The title for Philadelphia/Michigan musician Rosali’s third album, No Medium, is taken from the Charlotte Brontë novel Jane Eyre. The full quote from that is helpful in evoking the tension that controls Rosali’s record: “I know no medium: I never in my life have known any medium in my dealings with positive, hard characters, antagonistic to my own, between absolute submission and determined revolt. I have always faithfully observed the one, up to the very moment of bursting, sometimes with volcanic vehemence, into the other.”
In the album, the tension comes from Rosali, ironically, being in a contested middle. She wishes to fully let go of a lost love, to move on, but in the songs she deliberates a little longer. She fondly recalls the good times of the relationship, nostalgia shrouding her senses; she is, in Brontë’s terms, not quite absolutely submissive nor wholly ready to revolt yet. Rosali wrote most of these songs in early 2019 while on a self-imposed two week residency in the hills of South Carolina. The isolation can be felt in the rawness of feeling as she faces her demons, thinking about loss and death, addiction and love; she sounds vulnerable and scarred after it all but also empowered.
Self-doubt begins the record. “Doesn’t it feel like love? Doesn’t it remind you of that?” she asks in ‘Wish’, wishing more than believing the answer to be yes. Rosali’s voice is always excellent. She sometimes sounds determined and resolute, at other points sounding more restrained and uncertain; whichever emotion powers her delivery, though, her vocals are always lush and involving.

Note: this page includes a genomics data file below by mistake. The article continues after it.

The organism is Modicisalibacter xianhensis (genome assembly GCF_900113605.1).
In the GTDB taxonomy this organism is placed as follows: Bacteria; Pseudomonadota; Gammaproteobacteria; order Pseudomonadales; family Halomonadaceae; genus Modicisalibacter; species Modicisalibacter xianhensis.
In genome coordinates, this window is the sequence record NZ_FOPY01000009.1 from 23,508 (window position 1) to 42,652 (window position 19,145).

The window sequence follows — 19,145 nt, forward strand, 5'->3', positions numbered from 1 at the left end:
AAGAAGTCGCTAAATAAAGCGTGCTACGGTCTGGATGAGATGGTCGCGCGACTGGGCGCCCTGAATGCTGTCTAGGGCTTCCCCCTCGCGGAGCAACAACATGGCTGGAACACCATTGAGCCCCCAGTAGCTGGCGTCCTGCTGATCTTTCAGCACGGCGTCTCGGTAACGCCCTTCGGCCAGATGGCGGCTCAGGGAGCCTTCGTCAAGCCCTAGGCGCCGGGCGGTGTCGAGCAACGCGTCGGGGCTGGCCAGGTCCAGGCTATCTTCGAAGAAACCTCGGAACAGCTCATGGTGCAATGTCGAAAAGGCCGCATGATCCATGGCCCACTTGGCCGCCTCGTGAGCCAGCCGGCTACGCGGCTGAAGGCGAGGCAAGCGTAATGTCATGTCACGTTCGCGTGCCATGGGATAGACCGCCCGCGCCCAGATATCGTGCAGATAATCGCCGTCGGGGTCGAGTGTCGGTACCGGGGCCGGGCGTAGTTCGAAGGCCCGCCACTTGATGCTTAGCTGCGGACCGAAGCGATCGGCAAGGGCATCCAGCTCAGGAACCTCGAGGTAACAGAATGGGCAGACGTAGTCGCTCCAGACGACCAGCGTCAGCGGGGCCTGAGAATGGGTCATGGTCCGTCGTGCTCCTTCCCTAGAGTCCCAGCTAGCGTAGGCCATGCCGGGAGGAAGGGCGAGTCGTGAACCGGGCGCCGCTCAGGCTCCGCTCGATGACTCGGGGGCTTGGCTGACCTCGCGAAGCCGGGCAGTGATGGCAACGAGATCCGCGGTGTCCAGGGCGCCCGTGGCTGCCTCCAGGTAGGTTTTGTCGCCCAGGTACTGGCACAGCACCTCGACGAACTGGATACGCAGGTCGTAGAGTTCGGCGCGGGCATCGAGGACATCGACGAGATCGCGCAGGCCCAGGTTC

The tension comes out sonically too. Much of the album is sparse, considered, mournful. The solemn piano ballad ‘Waited All Day’ captures the static feeling one finds themselves in during the dissolving of a relationship, choosing between coming and going. Ponderous acoustic guitar slows the pace on ‘All This Lightning’ and ‘Whisper’. It’s rugged yet contemplative Americana. The one-two guttural punch of ‘Bones’ and ‘Pour Over Ice’ are when she unleashes fully. The former is all wild blues, raucous and heavy; the latter’s energy is necessitated by its lyrics, Rosali contending with her toxic reliance on alcohol (“Not enough fuel to sustain,” she notes, clearly aware of its damage).
‘Whatever Love’ also later begins harder and harsher, ebullient country rock, before grounding into sweet choral harmonies; it’s a striking balance between sweet and sour, soulful and spiky, a balancing act that Rosali manages throughout the record. Backed as she is by members of the David Nance Group, the instrumentation is illuminating. A mellow slide guitar captures the sadness of ‘Your Shadow’, as she sings, “I was taken with sorrow/ Oh the nights I’ve lain awake/ If you stare into darkness/ Soon you’ll be seeing/ The light start to break.” Elsewhere, a clattering lead guitar smashes through ‘Pour Over Ice’.
Self-doubt closes the record, too. “By and large we’ve kept things together/ By and large we’ve stormed all this weather/ Why the false wildness?… I make my mind up all the time/ Each time it’s different,” she considers in anguish in ‘Tender Heart’, encapsulating the utter folly and unpredictability of decisions of the heart.
Perhaps she will always be plagued by such self-doubt, always in transition. If anything sounds like it will get her to that Brontëan point of ‘determined revolt’, though, it’s this album. There is fear here but there is also fervour. The hauntingly accurate metaphor that Rosali croons soothingly at one point puts it best: “All this lightning ain’t frightening to me.” A future fourth album, one thinks, will be marked by perseverance and growth and, once more, authentic emotion.